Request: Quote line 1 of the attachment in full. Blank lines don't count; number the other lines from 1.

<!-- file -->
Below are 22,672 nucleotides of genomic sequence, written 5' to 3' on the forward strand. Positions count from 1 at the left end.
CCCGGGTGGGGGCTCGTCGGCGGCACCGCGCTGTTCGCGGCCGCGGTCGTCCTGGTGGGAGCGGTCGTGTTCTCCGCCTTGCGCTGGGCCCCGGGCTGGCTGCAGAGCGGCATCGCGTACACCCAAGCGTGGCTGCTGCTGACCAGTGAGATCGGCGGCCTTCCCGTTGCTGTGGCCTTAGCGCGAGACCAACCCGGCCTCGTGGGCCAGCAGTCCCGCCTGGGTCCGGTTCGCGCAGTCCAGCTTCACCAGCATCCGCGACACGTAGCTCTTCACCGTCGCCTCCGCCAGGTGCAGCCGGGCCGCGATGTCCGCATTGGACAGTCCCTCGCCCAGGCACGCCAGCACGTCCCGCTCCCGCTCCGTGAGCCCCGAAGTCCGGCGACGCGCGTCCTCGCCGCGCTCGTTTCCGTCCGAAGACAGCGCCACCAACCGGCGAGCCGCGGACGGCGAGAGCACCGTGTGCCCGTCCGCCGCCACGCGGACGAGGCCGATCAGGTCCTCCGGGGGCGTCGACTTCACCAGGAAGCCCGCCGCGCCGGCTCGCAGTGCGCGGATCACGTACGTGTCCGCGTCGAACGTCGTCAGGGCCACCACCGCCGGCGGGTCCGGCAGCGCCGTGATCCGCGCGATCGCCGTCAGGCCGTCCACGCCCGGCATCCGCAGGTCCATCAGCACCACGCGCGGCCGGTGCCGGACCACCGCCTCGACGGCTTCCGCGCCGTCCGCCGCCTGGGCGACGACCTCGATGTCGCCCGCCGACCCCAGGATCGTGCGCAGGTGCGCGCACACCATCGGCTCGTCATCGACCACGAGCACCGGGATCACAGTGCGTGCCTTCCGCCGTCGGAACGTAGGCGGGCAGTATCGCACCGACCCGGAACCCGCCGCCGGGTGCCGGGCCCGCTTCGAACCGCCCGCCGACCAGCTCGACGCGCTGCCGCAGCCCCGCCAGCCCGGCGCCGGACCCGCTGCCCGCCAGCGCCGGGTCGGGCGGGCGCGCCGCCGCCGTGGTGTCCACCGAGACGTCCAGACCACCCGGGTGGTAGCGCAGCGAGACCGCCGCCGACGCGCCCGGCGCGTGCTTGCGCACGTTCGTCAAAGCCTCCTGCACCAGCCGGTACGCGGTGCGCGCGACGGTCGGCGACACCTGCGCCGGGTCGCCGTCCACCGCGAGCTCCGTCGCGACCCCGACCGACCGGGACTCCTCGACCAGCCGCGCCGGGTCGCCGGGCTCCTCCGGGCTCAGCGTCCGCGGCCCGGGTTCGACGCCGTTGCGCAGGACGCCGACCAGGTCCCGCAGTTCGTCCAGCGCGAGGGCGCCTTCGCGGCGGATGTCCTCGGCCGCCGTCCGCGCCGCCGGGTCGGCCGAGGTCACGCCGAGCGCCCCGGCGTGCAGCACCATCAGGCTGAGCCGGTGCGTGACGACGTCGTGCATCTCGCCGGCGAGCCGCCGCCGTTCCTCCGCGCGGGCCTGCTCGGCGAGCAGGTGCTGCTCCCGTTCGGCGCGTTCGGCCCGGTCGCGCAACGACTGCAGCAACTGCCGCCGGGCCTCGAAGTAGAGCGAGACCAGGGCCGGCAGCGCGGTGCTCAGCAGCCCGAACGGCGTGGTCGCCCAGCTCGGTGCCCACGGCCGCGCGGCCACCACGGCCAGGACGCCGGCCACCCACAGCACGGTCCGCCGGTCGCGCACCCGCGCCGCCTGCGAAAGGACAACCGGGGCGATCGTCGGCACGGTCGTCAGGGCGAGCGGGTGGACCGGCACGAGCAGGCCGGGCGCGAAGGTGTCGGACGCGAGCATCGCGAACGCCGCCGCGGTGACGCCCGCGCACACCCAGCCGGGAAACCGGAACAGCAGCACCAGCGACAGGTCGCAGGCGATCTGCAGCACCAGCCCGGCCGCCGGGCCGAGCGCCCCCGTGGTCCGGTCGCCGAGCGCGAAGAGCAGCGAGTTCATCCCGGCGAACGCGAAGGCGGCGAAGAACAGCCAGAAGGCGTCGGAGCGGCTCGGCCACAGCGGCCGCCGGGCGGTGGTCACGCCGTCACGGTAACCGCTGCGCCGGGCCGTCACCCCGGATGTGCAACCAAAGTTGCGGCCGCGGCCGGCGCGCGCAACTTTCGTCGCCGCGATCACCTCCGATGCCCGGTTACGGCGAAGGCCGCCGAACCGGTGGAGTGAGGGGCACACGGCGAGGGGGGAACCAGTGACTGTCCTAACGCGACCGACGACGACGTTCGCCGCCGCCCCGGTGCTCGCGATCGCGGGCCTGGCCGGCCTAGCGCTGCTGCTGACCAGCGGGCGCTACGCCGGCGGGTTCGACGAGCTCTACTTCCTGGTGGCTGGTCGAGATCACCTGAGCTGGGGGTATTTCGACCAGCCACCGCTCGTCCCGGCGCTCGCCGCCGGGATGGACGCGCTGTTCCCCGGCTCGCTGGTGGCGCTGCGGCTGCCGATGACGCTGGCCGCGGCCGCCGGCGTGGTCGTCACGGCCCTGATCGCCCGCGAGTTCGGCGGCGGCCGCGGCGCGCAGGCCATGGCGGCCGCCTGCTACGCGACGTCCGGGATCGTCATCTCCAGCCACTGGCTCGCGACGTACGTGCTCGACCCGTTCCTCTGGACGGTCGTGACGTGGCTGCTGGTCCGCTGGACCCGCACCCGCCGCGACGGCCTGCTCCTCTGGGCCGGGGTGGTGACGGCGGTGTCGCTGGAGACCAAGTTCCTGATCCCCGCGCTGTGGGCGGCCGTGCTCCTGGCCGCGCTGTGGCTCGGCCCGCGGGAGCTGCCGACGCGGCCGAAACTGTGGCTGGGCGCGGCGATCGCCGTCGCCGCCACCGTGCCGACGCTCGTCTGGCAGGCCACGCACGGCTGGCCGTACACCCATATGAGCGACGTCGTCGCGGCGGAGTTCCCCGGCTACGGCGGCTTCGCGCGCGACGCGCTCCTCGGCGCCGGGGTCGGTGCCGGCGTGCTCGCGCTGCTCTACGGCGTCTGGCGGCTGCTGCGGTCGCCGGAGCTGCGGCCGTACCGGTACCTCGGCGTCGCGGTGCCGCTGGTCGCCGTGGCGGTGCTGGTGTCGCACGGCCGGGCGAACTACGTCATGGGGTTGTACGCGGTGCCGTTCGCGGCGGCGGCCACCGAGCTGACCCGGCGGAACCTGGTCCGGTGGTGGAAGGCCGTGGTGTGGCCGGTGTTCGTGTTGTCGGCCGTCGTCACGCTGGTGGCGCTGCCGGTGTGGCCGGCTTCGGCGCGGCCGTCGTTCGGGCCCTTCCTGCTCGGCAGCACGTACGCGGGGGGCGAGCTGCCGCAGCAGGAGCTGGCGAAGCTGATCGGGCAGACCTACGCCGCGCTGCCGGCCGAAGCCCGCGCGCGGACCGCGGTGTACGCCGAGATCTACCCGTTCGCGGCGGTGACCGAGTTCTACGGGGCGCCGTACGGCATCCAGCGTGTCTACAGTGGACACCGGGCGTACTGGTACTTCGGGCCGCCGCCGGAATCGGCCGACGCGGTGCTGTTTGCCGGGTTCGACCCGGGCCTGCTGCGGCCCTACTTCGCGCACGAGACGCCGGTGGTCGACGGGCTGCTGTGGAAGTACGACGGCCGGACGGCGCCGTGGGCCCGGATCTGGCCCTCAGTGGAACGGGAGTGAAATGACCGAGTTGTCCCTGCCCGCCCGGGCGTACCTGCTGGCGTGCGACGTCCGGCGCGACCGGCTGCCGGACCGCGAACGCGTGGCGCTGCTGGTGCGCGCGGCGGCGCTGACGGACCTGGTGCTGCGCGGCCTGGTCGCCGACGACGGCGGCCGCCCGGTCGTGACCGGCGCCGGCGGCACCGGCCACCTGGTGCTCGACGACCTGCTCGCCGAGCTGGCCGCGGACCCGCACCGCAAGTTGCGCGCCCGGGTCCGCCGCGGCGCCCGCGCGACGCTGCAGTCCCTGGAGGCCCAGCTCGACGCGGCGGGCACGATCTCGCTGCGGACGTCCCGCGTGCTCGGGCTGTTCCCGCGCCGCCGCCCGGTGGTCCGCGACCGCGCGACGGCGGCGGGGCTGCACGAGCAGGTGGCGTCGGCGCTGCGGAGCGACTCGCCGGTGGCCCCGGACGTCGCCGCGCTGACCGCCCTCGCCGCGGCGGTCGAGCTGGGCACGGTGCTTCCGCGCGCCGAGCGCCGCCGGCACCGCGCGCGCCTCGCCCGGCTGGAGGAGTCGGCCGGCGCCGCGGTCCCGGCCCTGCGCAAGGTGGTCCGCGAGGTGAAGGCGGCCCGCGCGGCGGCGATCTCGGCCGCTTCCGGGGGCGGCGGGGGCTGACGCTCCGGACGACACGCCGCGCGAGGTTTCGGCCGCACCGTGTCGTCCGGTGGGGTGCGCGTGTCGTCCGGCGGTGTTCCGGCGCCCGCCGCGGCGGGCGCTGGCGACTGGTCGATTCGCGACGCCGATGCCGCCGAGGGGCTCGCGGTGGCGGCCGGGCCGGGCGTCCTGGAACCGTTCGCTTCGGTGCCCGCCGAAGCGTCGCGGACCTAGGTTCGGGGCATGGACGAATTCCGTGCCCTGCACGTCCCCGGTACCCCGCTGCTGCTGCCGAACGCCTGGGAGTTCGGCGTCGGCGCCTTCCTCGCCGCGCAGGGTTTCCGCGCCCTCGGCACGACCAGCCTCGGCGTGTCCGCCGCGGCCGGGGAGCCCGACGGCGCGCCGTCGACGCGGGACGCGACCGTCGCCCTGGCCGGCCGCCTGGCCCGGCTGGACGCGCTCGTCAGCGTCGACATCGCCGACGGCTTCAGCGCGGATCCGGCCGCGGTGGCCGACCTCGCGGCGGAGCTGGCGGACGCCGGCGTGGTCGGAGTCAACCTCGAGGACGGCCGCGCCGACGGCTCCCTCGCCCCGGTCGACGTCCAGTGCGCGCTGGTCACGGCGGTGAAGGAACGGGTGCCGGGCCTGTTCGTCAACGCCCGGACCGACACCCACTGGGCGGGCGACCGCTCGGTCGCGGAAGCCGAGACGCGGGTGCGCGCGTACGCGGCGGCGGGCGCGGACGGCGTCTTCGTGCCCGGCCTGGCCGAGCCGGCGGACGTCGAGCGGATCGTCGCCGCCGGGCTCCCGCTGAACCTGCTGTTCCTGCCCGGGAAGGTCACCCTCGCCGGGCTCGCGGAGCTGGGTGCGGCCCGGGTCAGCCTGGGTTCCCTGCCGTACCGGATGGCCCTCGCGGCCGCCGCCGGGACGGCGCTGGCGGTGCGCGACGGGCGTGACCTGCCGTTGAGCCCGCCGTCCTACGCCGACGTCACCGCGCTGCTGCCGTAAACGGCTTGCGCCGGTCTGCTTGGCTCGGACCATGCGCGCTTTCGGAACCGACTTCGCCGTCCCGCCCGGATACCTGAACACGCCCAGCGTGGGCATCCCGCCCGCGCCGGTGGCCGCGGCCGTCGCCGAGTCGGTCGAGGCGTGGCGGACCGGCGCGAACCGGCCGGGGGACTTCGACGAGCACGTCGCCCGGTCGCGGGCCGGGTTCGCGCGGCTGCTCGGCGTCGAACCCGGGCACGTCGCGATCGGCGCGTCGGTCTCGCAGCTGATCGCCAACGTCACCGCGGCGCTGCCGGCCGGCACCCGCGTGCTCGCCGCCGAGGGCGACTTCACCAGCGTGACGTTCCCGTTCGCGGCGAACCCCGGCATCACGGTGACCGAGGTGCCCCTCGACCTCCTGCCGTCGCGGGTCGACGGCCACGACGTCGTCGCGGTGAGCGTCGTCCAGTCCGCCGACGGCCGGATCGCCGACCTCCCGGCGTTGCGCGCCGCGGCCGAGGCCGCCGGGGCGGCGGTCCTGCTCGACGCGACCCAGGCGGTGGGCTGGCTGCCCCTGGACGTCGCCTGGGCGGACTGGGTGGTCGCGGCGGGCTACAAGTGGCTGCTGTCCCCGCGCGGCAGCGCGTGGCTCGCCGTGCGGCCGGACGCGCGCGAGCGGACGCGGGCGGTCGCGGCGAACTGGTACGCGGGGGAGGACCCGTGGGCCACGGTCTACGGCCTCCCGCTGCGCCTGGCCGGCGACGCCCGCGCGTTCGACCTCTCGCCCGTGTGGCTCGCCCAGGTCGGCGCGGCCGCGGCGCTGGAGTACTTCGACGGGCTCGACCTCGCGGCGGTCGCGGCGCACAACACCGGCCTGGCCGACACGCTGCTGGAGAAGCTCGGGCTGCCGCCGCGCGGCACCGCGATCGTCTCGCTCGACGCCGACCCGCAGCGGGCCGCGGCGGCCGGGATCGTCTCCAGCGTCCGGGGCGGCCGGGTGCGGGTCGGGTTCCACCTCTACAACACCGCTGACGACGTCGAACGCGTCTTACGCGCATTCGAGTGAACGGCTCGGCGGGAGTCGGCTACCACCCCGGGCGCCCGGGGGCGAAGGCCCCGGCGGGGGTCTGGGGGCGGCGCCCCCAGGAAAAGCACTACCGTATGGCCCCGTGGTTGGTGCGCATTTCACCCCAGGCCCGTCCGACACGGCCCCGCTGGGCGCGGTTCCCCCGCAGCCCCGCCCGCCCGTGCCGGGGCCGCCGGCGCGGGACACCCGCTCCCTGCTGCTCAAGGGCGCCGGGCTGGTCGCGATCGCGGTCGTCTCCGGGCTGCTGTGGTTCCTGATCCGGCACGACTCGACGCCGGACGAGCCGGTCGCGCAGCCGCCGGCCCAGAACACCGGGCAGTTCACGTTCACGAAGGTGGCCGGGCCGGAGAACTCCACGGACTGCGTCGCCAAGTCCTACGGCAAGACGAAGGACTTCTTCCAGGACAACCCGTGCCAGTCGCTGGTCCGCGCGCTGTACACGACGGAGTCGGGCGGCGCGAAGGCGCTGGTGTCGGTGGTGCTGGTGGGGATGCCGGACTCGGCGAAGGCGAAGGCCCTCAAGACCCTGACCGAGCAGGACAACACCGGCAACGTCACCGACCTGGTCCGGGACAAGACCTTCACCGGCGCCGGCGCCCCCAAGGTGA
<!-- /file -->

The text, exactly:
Below are 22,672 nucleotides of genomic sequence, written 5' to 3' on the forward strand. Positions count from 1 at the left end.